Another major element of re-opening that’s been discussed at length is contact tracing and the essential role it will play in limiting COVID-19 transmission throughout North Penn schools.

“We’re working with the Montco DOH, and it’s their job to do the contact tracing; they will come in and have their people notify whoever needs to be notified if they were in contact with somebody or they need to isolate or they need to be quarantined. We are also going to have our own staff nurse- a “COVID-Coordinator” working in conjunction with the nurses across the district -so if the county is too overwhelmed with cases, and that could happen (they could be too busy in too many districts…contact tracing can quickly get huge), so we’ll have our own designated person in the district responsible for helping with contact tracing. In theory, it should work quickly and efficiently, but I think that also will depend on how many cases there are. It is truly incumbent on everybody to do their part; maintain social distancing and wear your mask,” Stoll said. 

“People are afraid of being sick-shamed or blamed. I wouldn’t want to be blamed because I got sick and then my school had to shut down. I get that, but I think that, ultimately, the responsible thing is to comply with the contact tracing so people are informed. The more transparent that we are, the more trust the community will have, and that is key in getting through this. People have to trust that we are not hiding anything and that we’re being as transparent as possible. The more that we can encourage everybody to cooperate and be transparent. Not sick shame anybody, but just make sure that people are complying and doing what they need to do; that will go a long way in making people feel comfortable in sending their children to school and knowing that if there is an issue, it will be taken care of,” Stoll added.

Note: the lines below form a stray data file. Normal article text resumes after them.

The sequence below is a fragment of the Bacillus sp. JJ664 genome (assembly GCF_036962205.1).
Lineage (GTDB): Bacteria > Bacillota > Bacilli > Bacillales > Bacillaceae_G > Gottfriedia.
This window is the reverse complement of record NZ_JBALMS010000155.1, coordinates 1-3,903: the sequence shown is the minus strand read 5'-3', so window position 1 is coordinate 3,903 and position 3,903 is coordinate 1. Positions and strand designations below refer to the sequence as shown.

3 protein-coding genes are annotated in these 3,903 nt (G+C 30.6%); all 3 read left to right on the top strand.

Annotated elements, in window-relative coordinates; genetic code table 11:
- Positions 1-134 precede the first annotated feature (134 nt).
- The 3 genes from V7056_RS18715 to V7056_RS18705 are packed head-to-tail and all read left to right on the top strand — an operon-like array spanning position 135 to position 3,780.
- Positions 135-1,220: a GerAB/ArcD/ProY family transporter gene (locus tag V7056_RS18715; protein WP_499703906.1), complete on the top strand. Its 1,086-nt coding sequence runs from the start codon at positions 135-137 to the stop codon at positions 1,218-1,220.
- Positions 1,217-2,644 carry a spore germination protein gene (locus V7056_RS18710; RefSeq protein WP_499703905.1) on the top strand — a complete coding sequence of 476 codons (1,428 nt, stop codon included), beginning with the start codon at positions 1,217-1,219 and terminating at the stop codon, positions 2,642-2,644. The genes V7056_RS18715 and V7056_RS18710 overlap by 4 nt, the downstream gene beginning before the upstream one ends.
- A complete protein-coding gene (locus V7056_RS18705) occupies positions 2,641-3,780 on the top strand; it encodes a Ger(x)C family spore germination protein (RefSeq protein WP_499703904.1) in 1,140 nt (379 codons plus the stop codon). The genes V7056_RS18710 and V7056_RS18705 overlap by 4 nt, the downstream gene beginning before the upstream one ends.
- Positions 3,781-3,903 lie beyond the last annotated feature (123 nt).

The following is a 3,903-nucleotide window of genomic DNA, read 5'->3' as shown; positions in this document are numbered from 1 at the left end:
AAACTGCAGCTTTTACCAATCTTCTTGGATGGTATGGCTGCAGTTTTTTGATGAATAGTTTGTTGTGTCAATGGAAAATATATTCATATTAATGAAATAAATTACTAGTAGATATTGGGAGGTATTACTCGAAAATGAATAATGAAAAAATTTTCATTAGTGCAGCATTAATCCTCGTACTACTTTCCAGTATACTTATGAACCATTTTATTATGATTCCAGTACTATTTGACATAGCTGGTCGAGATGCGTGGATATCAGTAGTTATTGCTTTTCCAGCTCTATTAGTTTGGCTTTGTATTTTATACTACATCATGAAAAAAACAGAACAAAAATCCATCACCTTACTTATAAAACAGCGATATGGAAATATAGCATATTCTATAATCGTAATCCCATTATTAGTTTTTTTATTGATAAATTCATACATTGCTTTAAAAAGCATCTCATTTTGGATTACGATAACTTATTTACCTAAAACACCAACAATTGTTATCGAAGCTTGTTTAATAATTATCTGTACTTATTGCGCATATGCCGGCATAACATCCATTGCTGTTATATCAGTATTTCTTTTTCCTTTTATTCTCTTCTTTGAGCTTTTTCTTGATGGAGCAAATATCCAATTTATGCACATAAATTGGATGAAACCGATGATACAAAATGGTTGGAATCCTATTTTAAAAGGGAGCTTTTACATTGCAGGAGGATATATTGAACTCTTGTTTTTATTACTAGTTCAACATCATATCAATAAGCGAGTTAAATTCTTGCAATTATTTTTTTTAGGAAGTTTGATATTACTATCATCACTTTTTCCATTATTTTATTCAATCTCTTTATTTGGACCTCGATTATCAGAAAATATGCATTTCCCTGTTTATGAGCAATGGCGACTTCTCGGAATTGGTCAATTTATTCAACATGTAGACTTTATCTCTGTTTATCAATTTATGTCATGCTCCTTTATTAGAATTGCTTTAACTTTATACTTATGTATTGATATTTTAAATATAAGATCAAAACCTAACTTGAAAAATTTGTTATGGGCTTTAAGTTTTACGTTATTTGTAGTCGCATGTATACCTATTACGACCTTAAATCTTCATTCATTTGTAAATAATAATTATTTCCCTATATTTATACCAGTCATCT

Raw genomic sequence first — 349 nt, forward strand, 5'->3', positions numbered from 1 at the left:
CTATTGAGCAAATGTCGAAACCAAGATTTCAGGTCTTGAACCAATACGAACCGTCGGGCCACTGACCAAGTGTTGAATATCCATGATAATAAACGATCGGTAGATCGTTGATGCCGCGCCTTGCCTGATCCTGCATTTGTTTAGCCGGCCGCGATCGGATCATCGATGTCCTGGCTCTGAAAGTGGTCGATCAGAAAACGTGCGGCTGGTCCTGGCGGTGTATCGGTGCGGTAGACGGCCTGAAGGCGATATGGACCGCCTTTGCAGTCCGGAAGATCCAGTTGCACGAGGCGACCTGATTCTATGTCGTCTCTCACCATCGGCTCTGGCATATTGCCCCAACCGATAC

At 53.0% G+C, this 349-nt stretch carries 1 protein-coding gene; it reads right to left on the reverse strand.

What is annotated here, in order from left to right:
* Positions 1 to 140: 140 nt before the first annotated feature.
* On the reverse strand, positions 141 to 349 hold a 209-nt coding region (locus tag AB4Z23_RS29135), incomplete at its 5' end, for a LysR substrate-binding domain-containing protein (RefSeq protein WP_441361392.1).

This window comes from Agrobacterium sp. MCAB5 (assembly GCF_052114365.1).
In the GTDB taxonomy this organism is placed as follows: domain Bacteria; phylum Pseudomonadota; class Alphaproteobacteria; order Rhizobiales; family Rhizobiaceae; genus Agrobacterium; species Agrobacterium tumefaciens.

People are afraid of being sick-shamed or blamed. I wouldn’t want to be blamed because I got sick and then my school had to shut down. I get that, but I think that, ultimately, the responsible thing is to comply with the contact tracing so people are informed. The more transparent that we are, the more trust the community will have, and that is key in getting through this.”

— Tina Stloll

While the Board worked through a return to school plan over the past months, the Audience of Citizens has seen many parents make comparisons between North Penn and other Montgomery and Bucks County school districts. I asked Stoll if those comparisons are legitimate.

“I think sometimes it depends. Sometimes when we get compared to Bucks County schools…Bucks County has public health officials with slightly different interpretations that Montgomery County officials. For example, one official said 3 feet is enough social distancing as opposed to 6 feet. Our staff, administration, and the Board feel very strongly that 6 feet is the CDC recommended guidelines, and we’re going to stick with that. So sometimes when those comparisons come up, like if you compare us to a school in Montco, some districts have multiple buildings, or a smaller high school. We have a particularly large high school; there’s 3,000 kids at that school, not even including staff. Even if you have hybrid and have half the people come in, that’s still 1,500 students; that’s a lot of people you’re dealing with. I think our sheer size works for us in a lot of ways, but in this particular instance, it kind of works against us as far as socially distancing,” Stoll explained.

Stoll has made connections with fellow School Board directors across our area during this time, virtually gathering to compare notes, and one thing they all share is that no one would have ever planned to have to conquer an adversary this extreme during their term.